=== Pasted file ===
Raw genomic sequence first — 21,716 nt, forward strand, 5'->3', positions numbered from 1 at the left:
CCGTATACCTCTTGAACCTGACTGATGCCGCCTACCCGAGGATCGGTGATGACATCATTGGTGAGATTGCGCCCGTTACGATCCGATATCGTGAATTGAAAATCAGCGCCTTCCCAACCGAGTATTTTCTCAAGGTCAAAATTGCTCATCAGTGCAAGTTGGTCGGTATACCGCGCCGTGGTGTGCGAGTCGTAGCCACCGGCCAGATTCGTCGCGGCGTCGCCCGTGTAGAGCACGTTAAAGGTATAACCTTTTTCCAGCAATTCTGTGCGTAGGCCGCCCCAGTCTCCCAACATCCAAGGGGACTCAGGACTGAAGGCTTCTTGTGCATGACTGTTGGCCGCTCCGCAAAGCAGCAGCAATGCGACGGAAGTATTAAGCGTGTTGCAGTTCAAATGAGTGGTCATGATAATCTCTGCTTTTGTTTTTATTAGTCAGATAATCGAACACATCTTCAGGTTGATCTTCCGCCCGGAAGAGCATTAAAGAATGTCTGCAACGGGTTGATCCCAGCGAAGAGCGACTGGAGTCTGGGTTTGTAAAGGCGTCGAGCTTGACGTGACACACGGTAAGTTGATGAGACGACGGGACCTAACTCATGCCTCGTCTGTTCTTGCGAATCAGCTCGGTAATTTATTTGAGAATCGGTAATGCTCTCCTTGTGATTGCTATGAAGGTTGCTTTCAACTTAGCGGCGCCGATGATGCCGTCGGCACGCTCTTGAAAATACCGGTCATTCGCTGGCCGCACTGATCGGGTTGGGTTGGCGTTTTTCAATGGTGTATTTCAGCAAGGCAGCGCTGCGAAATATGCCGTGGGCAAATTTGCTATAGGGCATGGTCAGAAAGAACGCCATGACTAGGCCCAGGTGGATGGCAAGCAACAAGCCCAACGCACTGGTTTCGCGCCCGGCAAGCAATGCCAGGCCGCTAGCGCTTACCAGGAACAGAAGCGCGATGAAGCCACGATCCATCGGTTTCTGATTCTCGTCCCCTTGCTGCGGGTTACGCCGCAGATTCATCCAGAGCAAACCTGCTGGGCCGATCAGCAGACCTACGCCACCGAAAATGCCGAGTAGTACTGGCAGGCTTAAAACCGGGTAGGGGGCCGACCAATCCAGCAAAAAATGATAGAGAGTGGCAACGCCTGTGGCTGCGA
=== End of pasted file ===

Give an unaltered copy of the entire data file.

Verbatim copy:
Raw genomic sequence first — 21,716 nt, forward strand, 5'->3', positions numbered from 1 at the left:
CCGTATACCTCTTGAACCTGACTGATGCCGCCTACCCGAGGATCGGTGATGACATCATTGGTGAGATTGCGCCCGTTACGATCCGATATCGTGAATTGAAAATCAGCGCCTTCCCAACCGAGTATTTTCTCAAGGTCAAAATTGCTCATCAGTGCAAGTTGGTCGGTATACCGCGCCGTGGTGTGCGAGTCGTAGCCACCGGCCAGATTCGTCGCGGCGTCGCCCGTGTAGAGCACGTTAAAGGTATAACCTTTTTCCAGCAATTCTGTGCGTAGGCCGCCCCAGTCTCCCAACATCCAAGGGGACTCAGGACTGAAGGCTTCTTGTGCATGACTGTTGGCCGCTCCGCAAAGCAGCAGCAATGCGACGGAAGTATTAAGCGTGTTGCAGTTCAAATGAGTGGTCATGATAATCTCTGCTTTTGTTTTTATTAGTCAGATAATCGAACACATCTTCAGGTTGATCTTCCGCCCGGAAGAGCATTAAAGAATGTCTGCAACGGGTTGATCCCAGCGAAGAGCGACTGGAGTCTGGGTTTGTAAAGGCGTCGAGCTTGACGTGACACACGGTAAGTTGATGAGACGACGGGACCTAACTCATGCCTCGTCTGTTCTTGCGAATCAGCTCGGTAATTTATTTGAGAATCGGTAATGCTCTCCTTGTGATTGCTATGAAGGTTGCTTTCAACTTAGCGGCGCCGATGATGCCGTCGGCACGCTCTTGAAAATACCGGTCATTCGCTGGCCGCACTGATCGGGTTGGGTTGGCGTTTTTCAATGGTGTATTTCAGCAAGGCAGCGCTGCGAAATATGCCGTGGGCAAATTTGCTATAGGGCATGGTCAGAAAGAACGCCATGACTAGGCCCAGGTGGATGGCAAGCAACAAGCCCAACGCACTGGTTTCGCGCCCGGCAAGCAATGCCAGGCCGCTAGCGCTTACCAGGAACAGAAGCGCGATGAAGCCACGATCCATCGGTTTCTGATTCTCGTCCCCTTGCTGCGGGTTACGCCGCAGATTCATCCAGAGCAAACCTGCTGGGCCGATCAGCAGACCTACGCCACCGAAAATGCCGAGTAGTACTGGCAGGCTTAAAACCGGGTAGGGGGCCGACCAATCCAGCAAAAAATGATAGAGAGTGGCAACGCCTGTGGCTGCGA